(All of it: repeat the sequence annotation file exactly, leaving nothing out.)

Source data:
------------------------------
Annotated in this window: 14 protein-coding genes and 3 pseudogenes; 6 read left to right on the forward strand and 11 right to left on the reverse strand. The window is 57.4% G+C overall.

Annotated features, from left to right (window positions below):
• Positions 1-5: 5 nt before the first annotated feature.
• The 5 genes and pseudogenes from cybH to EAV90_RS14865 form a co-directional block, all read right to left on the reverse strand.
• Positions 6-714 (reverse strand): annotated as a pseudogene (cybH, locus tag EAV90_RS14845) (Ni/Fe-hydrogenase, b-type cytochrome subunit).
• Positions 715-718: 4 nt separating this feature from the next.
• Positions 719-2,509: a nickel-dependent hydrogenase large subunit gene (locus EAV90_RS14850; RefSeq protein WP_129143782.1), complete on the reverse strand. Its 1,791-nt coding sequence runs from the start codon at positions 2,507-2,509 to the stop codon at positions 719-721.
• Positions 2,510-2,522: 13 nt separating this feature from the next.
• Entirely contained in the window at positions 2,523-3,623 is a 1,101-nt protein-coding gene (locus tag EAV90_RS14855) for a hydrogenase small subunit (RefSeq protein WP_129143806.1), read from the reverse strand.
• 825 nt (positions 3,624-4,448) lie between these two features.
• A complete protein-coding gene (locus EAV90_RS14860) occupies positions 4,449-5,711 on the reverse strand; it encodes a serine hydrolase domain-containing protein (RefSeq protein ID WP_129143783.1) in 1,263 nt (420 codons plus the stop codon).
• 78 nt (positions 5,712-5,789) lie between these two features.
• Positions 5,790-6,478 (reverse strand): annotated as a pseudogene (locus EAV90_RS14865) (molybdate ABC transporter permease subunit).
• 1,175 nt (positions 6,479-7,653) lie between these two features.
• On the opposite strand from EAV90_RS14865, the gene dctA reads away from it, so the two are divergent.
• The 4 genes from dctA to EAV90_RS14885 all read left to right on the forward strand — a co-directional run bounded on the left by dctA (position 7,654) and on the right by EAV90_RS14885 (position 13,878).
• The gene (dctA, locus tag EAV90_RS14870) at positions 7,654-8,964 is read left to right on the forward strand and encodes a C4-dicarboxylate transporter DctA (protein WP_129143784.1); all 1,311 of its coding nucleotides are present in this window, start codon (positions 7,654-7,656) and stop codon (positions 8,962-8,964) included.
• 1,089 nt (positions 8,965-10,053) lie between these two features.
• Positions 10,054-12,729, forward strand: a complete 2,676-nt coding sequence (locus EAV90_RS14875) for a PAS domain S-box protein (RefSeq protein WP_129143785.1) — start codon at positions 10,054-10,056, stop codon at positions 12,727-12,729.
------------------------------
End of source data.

Annotated in this window: 14 protein-coding genes and 3 pseudogenes; 6 read left to right on the forward strand and 11 right to left on the reverse strand. The window is 57.4% G+C overall.

Annotated features, from left to right (window positions below):
• Positions 1-5: 5 nt before the first annotated feature.
• The 5 genes and pseudogenes from cybH to EAV90_RS14865 form a co-directional block, all read right to left on the reverse strand.
• Positions 6-714 (reverse strand): annotated as a pseudogene (cybH, locus tag EAV90_RS14845) (Ni/Fe-hydrogenase, b-type cytochrome subunit).
• Positions 715-718: 4 nt separating this feature from the next.
• Positions 719-2,509: a nickel-dependent hydrogenase large subunit gene (locus EAV90_RS14850; RefSeq protein WP_129143782.1), complete on the reverse strand. Its 1,791-nt coding sequence runs from the start codon at positions 2,507-2,509 to the stop codon at positions 719-721.
• Positions 2,510-2,522: 13 nt separating this feature from the next.
• Entirely contained in the window at positions 2,523-3,623 is a 1,101-nt protein-coding gene (locus tag EAV90_RS14855) for a hydrogenase small subunit (RefSeq protein WP_129143806.1), read from the reverse strand.
• 825 nt (positions 3,624-4,448) lie between these two features.
• A complete protein-coding gene (locus EAV90_RS14860) occupies positions 4,449-5,711 on the reverse strand; it encodes a serine hydrolase domain-containing protein (RefSeq protein ID WP_129143783.1) in 1,263 nt (420 codons plus the stop codon).
• 78 nt (positions 5,712-5,789) lie between these two features.
• Positions 5,790-6,478 (reverse strand): annotated as a pseudogene (locus EAV90_RS14865) (molybdate ABC transporter permease subunit).
• 1,175 nt (positions 6,479-7,653) lie between these two features.
• On the opposite strand from EAV90_RS14865, the gene dctA reads away from it, so the two are divergent.
• The 4 genes from dctA to EAV90_RS14885 all read left to right on the forward strand — a co-directional run bounded on the left by dctA (position 7,654) and on the right by EAV90_RS14885 (position 13,878).
• The gene (dctA, locus tag EAV90_RS14870) at positions 7,654-8,964 is read left to right on the forward strand and encodes a C4-dicarboxylate transporter DctA (protein WP_129143784.1); all 1,311 of its coding nucleotides are present in this window, start codon (positions 7,654-7,656) and stop codon (positions 8,962-8,964) included.
• 1,089 nt (positions 8,965-10,053) lie between these two features.
• Positions 10,054-12,729, forward strand: a complete 2,676-nt coding sequence (locus EAV90_RS14875) for a PAS domain S-box protein (RefSeq protein WP_129143785.1) — start codon at positions 10,054-10,056, stop codon at positions 12,727-12,729.